On 16 August 1947 in Kraków, acting judge, Associate Judge Franciszek Wesely, delegated to the Kraków District Commission for the Investigation of German Crimes, acting upon written request of the first prosecutor of the Supreme National Tribunal, this dated 25 April 1947 (file no. NTN 719/47), and in accordance with the provisions of and procedure provided for under the Decree of 10 November 1945 (Journal of Laws of the Republic of Poland No. 51, item 293) in connection with Article 255, 106, 107 and 115 of the Code of Criminal Procedure, interviewed the person named below as a witness, who testified as follows:

Name and surname Sabina Mirowska
Date and place of birth 30 January 1909 in Kraków
Parents’ names Szymon and Anna
Religious affiliation Jewish
Occupation office worker in the Voivodeship Jewish Committee in Kraków, Długa Street 38
Relationship to the parties none
Place of residence Kraków, Karmelicka Street 55
Criminal record none

When the ghetto in the Podgórze district of Kraków was liquidated, on 14 March 1943 I was transferred to the Zwangsarbeitslager [forced labor camp] in Płaszów, which was later transformed into a concentration camp, and I stayed there until 21 October 1944, on which day – following the liquidation of the Płaszów camp – I was deported to the Auschwitz- Birkenau camp. For the whole period of my stay in Płaszów I worked in the “Madritsch” company manufacturing army uniforms.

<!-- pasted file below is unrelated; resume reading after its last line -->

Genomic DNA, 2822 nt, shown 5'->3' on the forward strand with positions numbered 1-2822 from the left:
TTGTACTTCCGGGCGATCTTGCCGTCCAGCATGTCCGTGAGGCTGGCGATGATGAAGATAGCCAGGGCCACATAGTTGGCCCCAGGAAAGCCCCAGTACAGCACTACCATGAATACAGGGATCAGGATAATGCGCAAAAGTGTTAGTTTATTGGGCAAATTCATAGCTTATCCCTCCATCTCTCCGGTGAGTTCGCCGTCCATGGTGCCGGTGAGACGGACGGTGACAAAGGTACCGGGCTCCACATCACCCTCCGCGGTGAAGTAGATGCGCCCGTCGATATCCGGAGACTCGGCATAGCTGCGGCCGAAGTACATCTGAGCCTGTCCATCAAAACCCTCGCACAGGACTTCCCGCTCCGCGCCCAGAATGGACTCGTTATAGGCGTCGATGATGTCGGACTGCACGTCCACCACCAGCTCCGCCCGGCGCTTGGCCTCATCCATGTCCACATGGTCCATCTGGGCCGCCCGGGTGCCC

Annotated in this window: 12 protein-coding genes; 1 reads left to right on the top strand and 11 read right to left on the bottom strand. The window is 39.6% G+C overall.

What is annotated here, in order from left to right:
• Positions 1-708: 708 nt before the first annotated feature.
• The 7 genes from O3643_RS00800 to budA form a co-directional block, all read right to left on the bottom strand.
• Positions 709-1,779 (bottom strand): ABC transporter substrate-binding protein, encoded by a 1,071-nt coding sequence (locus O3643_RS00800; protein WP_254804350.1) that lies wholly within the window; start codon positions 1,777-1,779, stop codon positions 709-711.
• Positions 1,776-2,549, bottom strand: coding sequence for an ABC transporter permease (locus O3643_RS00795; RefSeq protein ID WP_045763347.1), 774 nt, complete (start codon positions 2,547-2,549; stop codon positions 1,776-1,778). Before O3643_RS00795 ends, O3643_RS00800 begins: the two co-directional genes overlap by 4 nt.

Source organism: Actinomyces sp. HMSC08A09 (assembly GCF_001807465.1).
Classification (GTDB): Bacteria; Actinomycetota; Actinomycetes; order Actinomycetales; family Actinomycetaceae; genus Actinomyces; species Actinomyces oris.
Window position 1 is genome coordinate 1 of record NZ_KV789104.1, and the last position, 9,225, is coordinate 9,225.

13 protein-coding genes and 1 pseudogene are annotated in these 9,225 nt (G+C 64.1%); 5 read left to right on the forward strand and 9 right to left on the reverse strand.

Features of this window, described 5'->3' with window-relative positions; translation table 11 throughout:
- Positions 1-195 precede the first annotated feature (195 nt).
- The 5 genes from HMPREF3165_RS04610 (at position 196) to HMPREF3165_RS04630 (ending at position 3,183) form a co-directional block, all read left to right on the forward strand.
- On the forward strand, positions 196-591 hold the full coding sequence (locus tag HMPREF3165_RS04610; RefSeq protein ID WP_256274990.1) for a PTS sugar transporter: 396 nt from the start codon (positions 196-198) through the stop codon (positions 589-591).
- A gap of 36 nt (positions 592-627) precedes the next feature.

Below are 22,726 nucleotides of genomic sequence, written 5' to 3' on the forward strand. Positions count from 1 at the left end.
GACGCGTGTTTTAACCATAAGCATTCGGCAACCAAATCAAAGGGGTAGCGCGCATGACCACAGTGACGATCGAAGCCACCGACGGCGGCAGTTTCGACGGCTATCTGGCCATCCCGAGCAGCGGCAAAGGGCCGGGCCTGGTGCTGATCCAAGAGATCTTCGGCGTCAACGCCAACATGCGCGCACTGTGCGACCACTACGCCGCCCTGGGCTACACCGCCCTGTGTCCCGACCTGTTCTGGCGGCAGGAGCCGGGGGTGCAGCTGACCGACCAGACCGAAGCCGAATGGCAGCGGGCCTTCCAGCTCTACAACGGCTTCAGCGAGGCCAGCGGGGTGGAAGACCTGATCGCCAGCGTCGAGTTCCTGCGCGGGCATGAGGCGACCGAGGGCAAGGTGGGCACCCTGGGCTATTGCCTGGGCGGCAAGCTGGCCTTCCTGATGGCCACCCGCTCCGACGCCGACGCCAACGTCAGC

Some time in the summer of 1944, after the liquidation of the camp in Majdanek, a group of SS-Aufseherins [overseers] came to Płaszów, preceded by rumors that there were extremely cruel and sadistic women among them. As I learned later, these rumors were not unfounded. Luise Danz, whom I recognize beyond any doubt in the photographs presented to me and appended to the case files, was among those to come.

The above-named woman was an Aufseherin in the Płaszów camp and in the enamel factory in the Zabłocie district of Kraków. She wore an SS uniform, but I don’t remember whether she carried weapons. She was tall, handsome, and resembled senior overseer Elza Erich so much that many people thought they were sisters. Danz was friends with Schutzhaftlagerführer [head of the camp], SS-Obersturmführer Grimm. She often beat female prisoners with a leather whip for no reason.

One day in September 1944, it was announced during a roll call, which I heard myself, that a typist for the camp office was needed. Then, my friend, Adela Sterngast (currently in Switzerland; she took her husband’s name, which I do not recall), volunteered for the post. Luise Danz, who was particularly hostile towards her, although for no apparent reason, came at Adela and began to beat her mercilessly about the head with her hand and hurled abuse at her in front of all the prisoners. Of course, Sterngast wasn’t accepted for the job. As a result of this beating, she was befuddled and bruised for several days. This incident was described by Adela Sterngast in a letter to the Jewish Historical Commission in Kraków.

I didn’t witness any other instances of Luise Danz torturing prisoners. When I was transported to Auschwitz on 21 October 1944, I lost sight of Luise Danz.

At this point the report was concluded and read out.